- Charles Webb
We love giving away prizes to our readers, DVDs, Blu-rays, movie tickets, and much more. However, we aren't presented with too many opportunities to give away movie soundtracks, although that is about to change. We have a special contest in store where fans can win a huge grab bag full of soundtracks and musical compilations. We're giving away Music from the Twilight Saga compilation, The Complete Harry Potter Film Music Collection, The Fog 2 CD John Carpenter score, Music of the Batman Trilogy compliation, Lawrence of Arabia (new recording of the score using the original orchestral parts), Green Lantern: The Animated Series soundtrack by Frederick Wiedmann, Sherlock Series 2 soundtrack by David Arnold and Michael Price, a new recording of Vangelis' music for Blade Runner. These prizes will be gone before you know it, so enter this contest today.
Music from the Twilight Saga compilationThe Complete Harry Potter Film »
In theaters now is Citadel, the new thriller by writer/director Ciaran Foy. The film tells the story of a young man who becomes inflicted with agoraphobia and must take care of his infant daughter after the brutal murder of his wife by a gang of hoodlums. When he finds out that the attacks occurring in his housing project may not be isolated incidents he seeks the help of a nurse and a deranged priest to put an end to the evil plaguing his neighborhood. The film stars Aneurin Barnard (Hunky Dory, Ironclad), James Cosmo (Braveheart, Trainspotting), and Wunmi Mosaku (Womb, I Am Slave).
I recently had a chance to sit down with Ciaran Foy and talk about his new film, Citadel. He discussed the brutal real-life event that inspired the film, dealing with agoraphobia, the filmmakers that inspired him, and his love for soundtracks.
Here’s what the talented »
- Dana Gardner
Watching Blade Runner is an emotional investment no matter how many times you see it. I don't know if it's the lighting, the music, the dialogue, or a combination of all of the above. How a science fiction film from 1982 can still have that effect on me after seeing it dozens of times is beyond my comprehension. I always come away from the film with my insides all mixed together with sadness, excitement, and that warm feeling of happy nostalgia you get when you experience something you never thought you could again.
Thanks to Warner Bros. Home Entertainment's release of Blade Runner: The 30th Anniversary Collector's Edition, science fiction fans can view any one of five different versions of the film whenever they want in the comfort of their own home theater. You can choose from "The Final Cut," the "Original Theatrical Cut," the "International Theatrical Cut," the "Director's Cut, »
- firstname.lastname@example.org (Eric Shirey)
It really is too bad she won't live, but then again, who does? People who own Blade Runner's 30th Anniversary Collector's Edition on Blu-ray with its collectible toy police car, that's who. And guess what? That could be you. Ridley Scott's Sci-Fi crime flick remains a film of visual beauty to this day, and its many questions about the nature of life, living, and what it all means has helped it endure and find new fans with each new generation of film lovers. Ridley Scott. Harrison Ford. Rutger Hauer. Sean Young. A soundtrack by Vangelis. A Philip K. Dick short story for inspiration.I might be overstepping, but Blade Runner is quite simply a Sci-Fi masterpiece, and the 30th Anniversary Collector's Edition offers the film in four different cuts (Final Cut and three theatrical cuts) along with loads and loads of extras. Okay, so it's not a neat looking briefcase edition, »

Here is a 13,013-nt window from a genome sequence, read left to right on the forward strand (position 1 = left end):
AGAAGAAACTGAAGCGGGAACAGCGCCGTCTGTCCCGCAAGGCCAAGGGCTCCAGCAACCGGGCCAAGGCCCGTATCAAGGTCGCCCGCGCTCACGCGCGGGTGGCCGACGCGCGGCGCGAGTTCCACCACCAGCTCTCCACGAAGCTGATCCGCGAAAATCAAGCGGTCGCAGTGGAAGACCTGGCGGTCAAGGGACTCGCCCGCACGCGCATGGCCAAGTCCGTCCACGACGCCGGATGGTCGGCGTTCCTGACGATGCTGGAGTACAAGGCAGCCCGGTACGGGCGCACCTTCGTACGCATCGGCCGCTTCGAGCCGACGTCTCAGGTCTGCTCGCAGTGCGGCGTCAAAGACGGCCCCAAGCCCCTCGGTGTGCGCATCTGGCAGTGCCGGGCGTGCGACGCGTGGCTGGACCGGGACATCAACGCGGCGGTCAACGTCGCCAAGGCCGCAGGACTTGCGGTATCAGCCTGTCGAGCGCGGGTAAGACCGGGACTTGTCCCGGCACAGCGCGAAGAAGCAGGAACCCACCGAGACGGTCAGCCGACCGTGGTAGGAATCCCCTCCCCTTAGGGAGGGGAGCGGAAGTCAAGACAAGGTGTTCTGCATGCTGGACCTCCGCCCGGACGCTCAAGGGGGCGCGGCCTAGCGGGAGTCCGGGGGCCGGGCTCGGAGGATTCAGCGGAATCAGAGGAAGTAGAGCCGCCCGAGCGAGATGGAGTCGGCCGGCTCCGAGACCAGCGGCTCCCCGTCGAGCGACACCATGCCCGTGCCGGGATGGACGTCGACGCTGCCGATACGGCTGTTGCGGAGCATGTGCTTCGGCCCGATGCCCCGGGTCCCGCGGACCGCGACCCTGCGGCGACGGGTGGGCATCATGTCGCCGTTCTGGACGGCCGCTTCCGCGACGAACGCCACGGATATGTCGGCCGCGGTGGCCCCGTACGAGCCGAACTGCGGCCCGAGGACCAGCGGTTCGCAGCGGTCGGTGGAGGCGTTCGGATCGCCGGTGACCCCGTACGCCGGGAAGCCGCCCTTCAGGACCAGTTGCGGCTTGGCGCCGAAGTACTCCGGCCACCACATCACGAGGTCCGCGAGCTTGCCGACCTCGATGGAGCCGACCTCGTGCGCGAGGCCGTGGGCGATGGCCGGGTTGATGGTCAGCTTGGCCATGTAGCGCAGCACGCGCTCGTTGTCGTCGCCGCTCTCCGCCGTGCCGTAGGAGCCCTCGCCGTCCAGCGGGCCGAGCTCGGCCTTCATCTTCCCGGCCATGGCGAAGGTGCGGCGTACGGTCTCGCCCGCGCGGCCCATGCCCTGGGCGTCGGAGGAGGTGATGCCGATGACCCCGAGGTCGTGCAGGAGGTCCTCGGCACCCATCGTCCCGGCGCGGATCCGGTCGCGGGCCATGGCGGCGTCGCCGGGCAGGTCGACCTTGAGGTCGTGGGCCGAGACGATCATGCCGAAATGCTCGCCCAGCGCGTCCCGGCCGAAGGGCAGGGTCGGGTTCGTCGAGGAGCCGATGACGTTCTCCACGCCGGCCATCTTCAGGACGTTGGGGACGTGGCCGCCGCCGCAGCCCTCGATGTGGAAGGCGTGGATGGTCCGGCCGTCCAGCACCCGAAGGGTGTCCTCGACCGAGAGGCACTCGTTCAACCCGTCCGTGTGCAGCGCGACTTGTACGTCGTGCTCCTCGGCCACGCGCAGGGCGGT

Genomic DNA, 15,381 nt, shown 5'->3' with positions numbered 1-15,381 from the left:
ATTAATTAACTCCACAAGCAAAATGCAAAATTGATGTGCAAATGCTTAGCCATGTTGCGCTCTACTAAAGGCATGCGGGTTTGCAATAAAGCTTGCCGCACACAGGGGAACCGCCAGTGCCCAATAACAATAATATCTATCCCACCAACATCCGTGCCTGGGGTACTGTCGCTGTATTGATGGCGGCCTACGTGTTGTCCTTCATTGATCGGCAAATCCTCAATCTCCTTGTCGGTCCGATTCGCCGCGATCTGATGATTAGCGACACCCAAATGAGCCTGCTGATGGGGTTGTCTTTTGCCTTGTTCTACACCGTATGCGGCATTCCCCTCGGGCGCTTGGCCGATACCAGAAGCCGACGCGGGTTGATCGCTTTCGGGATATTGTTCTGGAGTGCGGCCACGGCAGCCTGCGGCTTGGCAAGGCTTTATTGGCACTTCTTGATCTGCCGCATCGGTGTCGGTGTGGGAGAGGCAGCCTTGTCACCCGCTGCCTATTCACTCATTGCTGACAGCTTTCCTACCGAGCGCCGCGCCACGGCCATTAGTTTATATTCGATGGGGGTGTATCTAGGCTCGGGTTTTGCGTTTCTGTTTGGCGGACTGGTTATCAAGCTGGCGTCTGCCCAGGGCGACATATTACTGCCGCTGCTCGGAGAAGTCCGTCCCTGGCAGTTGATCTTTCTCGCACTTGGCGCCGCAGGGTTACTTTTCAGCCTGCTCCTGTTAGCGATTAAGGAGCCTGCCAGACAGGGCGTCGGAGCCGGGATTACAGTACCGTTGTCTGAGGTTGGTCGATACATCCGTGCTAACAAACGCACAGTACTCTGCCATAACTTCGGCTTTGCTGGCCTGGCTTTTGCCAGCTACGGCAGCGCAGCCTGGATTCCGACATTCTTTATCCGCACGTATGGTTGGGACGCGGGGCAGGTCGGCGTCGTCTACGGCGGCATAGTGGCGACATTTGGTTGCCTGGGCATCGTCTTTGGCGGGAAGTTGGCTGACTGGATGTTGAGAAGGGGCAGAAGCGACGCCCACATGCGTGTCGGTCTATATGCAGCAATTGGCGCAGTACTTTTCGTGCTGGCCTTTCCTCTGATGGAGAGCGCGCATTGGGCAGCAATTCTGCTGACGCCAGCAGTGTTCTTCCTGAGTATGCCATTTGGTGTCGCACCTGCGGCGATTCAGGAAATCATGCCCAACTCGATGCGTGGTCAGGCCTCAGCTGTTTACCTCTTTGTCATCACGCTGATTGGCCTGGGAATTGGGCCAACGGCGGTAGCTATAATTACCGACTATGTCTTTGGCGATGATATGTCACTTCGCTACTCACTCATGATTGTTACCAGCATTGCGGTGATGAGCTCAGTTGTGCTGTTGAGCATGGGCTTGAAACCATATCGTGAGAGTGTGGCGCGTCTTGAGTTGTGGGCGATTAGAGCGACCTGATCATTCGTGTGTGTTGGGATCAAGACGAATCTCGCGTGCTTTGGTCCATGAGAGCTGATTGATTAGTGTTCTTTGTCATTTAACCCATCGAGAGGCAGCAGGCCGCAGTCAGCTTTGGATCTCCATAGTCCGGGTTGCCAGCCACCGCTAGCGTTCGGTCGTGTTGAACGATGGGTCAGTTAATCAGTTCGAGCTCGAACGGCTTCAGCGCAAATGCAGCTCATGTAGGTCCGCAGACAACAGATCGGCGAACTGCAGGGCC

- Lex Walker
Blade Runner is one of those films that ran away with its own future (conveniently perhaps). With less than stunning reviews meeting its release, and more than a few audiences turned off by its strangely dark presentation, the film nevertheless managed to continue to convert fans over several years (amazingly this is the 30th Anniversary release), and now finds itself frequently referred to as the best sci-fi film ever.
The film not only pushed boundaries, and showed us the wild and complex imagination of Ridley Scott in his prime, but kicked off the movie world’s love affair with Phillip K. Dick. Though the screenplay diverges greatly from the source material (as do all films based on his work), the spirit of his story comes through far better than in most efforts.
Blade Runner, which holds up incredibly well today, weaves through surprising complexities, and showcases questions and odd turns enough for multiple viewings. »
- Marc Eastman
To mark the release of James Bond’s 25th cinematic outing in Skyfall, LOVEFiLM polled over 2,500 film fans to uncover the best movie melodies, with John Williams’ Star Wars theme topping the list with sixteen per cent of the vote.
Despite featuring in one of the most anticipated films of the year, James Bond failed to take gold(finger) with his iconic theme, but managed to secure a respectable second place with ten per cent of the vote. John Williams’ ode to everyone’s favourite fish Jaws claimed seven per cent of the vote, taking the number three spot. The theme from Sylvester Stallone’s Italian stallion Rocky failed to punch its way into the top three, but did finish fourth with six per cent. This was one place above the inspirational strains of Vangelis’ Chariots of Fire theme, which enjoyed plenty of airtime this summer but – with only five »
What is it about sport that makes it so translatable to film? It has a lot to do with the natural drama that comes from the competitive, unpredictable nature of sporting events. Some, of course, translate better than others; one-on-one sports, such as boxing and other physical combat sports have been the most popular and successful, with the factors of the minimal characters and a conflict between two, classically disparate, contrasting opponents creating effective and simple conflict.